+1.2125665888
GAVLIN & ASSOCIATES, P.C.
29 E. BROADWAY, SUITE 202,
NEW YORK, NY 10002

Visa E-3. “Australian Special Occupation” visa.

The E-3 visa is a United States visa available only to Australian nationals. The E-3 “Australian Special Occupation” visa category allows individuals to enter the U.S. “solely to perform services in a specialty occupation in the United States if the alien is a national of the Commonwealth of Australia,” and if he/she files a labor attestation under INA Section 212(t). The E-3 visa allows the visa holder to work in the United States in a specialty occupation without restriction.

The E-3 visa provides many benefits. The application process for E-3 visas is generally faster than the process for other non-immigrant visas. While similar to H-1B visas and H-1B1s, the E-3 category has different benefits and requirements. E-3 applicants must file the same Labor Condition Application (LCA) as the one used for H-1B visas and H-1B1s. Those granted an E-3 visa are admitted for a period not to exceed the validity of a LCA, and the term of admission ordinarily granted is for 2 years. E-3 visas can be renewed indefinitely in two-year increments, not to exceed the term of validity for an LCA.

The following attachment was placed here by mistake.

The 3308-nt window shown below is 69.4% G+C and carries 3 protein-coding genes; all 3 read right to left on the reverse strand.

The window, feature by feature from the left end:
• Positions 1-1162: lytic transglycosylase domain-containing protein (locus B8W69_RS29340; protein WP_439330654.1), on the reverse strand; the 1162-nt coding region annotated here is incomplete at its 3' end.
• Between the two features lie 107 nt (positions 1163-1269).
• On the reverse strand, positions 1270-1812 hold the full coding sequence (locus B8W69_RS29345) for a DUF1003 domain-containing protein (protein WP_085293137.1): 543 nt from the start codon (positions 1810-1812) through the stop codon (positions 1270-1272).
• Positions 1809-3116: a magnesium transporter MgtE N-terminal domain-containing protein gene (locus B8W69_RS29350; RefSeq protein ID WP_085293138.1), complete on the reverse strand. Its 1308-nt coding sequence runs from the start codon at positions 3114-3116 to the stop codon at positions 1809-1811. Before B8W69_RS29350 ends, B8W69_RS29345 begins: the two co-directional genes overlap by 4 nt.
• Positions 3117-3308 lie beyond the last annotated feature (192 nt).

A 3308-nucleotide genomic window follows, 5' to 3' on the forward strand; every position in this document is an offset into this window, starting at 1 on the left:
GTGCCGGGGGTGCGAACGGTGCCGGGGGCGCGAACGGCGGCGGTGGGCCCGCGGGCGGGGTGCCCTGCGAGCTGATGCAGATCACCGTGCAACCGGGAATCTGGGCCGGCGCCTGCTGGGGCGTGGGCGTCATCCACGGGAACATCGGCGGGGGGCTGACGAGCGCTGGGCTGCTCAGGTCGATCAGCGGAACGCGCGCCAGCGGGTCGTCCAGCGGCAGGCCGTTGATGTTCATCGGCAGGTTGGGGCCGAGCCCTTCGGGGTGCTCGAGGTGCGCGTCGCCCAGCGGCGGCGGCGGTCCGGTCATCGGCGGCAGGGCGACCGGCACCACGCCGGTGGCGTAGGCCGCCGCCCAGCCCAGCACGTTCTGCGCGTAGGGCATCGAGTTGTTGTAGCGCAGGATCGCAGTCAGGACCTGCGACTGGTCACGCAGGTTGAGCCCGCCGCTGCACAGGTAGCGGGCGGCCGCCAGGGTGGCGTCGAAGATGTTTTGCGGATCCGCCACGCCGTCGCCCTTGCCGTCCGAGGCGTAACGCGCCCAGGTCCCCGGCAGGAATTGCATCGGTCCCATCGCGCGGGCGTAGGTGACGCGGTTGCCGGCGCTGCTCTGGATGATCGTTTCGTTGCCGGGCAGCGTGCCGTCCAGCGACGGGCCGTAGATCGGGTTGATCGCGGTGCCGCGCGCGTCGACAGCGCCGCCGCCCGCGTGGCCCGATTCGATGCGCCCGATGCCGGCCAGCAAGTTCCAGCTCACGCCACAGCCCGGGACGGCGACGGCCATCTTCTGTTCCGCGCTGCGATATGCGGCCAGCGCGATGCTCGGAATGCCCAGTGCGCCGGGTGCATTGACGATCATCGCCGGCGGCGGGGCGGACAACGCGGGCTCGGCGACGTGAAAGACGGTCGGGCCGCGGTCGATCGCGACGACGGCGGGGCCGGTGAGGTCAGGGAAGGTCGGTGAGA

Australian citizens applying for an E-3 visa are not subject to the 65,000 annual visa cap that applies to the issuance of H-1B visas. Instead, the E-3 category has its own separate quota, allowing for the issuance of up to 10,500 E-3 visas per fiscal year. The 10,500 E-3 visa cap does not apply to those seeking an E-3 extension if the applicant remains with the same employer that was named in the initial application. Spouses and children of E-3 visa holders receive the same E-3 classification; however, spouses and children of the principle are not subject to the 10,500 annual via cap and need not be Australian nationals.

The attorneys and staff at Gavlin & Associates, P.C. have extensive experience handling all types of immigrant and nonimmigrant visas. Please contact us to see how we can help you obtain immigration status in the U.S.

Ask a question
1000 characters left